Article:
Jadi looked up at him. Pofu could see in his eyes how he wasn’t completely there, how the long years of solitude had begun to take their toll on the personality. “And cold,” Jadi quoted. He gave a small laugh, the laugh slightly betraying how unhinged he had become. “And cold, and dark, and no stars and cold and hurt oh hurt oh hurt.” He laughed, the madness clearly there. “Like nightmares! Nightmares with teeth! Nightmares with teeth, and claws and biting and scratching and tearing!” Jadi belted out an insane laugh, a horrible, crazed smile creeping across his face. Images continued to flicker across the walls, not stopping now. Jadi rocked back and forth, the laughter ringing. “Nightmares!” he screamed, barely managing to get the word out between the wild laughter. “Nightmares, Pofu! Nightmares! Complete and utter nightmares!!”
Pofu saw his mistake. This was useless. There was nothing left of the cub Jadi to salvage; all there was left was utter insanity. He exited out of the door, having it shut behind him. Jadi’s wild laughter still echoed out of the room, the laughter the only relief the poor, tortured cub had had for years of imprisonment with no hope of escape. The laughter rang out through the place Pofu was in. Platforms began to fly up past him, dragging up horrible memories, Jadi’s maniacal laughter never stopping for an instant. Pofu leapt onto one, using it to climb to the top much faster than he would have been able to by walking through all those stairs again. He turned as he heard a terrible roar behind him. He turned to see a monster out of his own consciousness inside the cell on the platform, a horrible, snarling beast with jagged teeth, begging to rip him to shreds, pounding on the door, trying to break it down. Pofu was unnerved by the creature. The place where he had started grew closer and closer, the white light leading out of the memory chamber drawing thankfully closer. Pofu leapt off the platform as soon as he was near enough. He hit the ground running, a platform ahead of him and a platform behind him, all of them going to Jadi’s dreams. He burst into Jadi’s unconscious and almost immediately leapt out of his mind.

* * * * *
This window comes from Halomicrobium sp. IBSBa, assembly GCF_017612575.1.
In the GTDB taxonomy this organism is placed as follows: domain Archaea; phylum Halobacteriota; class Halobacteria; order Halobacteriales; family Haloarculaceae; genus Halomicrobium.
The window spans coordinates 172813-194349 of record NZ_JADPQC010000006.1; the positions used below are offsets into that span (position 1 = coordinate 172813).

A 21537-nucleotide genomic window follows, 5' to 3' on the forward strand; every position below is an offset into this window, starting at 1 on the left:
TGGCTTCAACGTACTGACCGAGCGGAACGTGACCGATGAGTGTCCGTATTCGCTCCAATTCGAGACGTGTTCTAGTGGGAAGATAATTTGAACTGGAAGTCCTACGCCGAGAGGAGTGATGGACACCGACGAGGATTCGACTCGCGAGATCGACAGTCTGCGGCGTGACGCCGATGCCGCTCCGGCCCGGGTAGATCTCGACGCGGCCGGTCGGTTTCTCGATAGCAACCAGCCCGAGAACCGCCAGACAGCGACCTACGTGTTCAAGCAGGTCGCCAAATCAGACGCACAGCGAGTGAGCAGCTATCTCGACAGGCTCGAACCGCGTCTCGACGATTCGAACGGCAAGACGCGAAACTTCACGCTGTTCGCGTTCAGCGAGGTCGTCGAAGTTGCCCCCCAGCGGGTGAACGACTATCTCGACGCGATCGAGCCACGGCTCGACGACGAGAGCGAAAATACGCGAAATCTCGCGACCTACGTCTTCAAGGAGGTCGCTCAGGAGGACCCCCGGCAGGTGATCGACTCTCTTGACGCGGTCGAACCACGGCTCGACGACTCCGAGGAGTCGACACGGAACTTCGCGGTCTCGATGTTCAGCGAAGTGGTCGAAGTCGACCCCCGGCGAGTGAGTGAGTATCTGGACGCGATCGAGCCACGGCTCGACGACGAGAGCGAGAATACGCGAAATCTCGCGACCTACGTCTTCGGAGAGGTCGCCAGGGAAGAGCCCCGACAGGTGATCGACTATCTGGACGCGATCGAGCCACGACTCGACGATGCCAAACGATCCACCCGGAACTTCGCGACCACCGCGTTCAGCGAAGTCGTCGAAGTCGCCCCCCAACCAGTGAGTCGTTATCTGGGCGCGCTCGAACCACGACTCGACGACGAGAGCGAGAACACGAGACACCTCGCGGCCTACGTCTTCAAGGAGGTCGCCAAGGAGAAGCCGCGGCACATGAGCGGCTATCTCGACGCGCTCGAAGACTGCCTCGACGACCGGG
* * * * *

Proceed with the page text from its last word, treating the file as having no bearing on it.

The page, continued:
Pofu breathed heavily. The experience had shaken him. He had to get back to where he was and act as if he had always been asleep. He removed his paw from Jadi. Jadi was twitching, moaning. Pofu began to back away, intending to escape unscathed. Jadi’s eyes snapped open as he thrashed upward, awaking. His breathing was panicked. Pofu froze. Jadi’s eyes landed on him. “You!” he hissed, quietly enough to not wake the den. Pofu was dragged forward by black matter, trying to escape. “What did you do to me?” demanded Jadi in a voice that was quiet, but filled with rage.
“Nothing,” said Pofu. “Nothing, I swear.”
“Look at your mother,” hissed Jadi. Pofu’s head snapped to where she slept, alarmed. Nyota was covered in darkness, completely swallowed up, gone in an instant. Pofu couldn’t suppress a gasp. His head snapped back to Jadi, wanting to kill him. “And if you ever,” hissed Jadi, “come anywhere near me again without my explicit permission, I will see to it that you suffer a horrible, painful death! Is this clear?!” Jadi didn’t wait for an answer. Pofu found himself being dragged back to his sleeping place. He looked at his legs, surprised to see them moving this way. He looked up at Jadi to see him storming from the den, shaking with rage and fear. Pofu lied down with a sigh. A tear slid from his face. He’d tried. Jadi really was gone.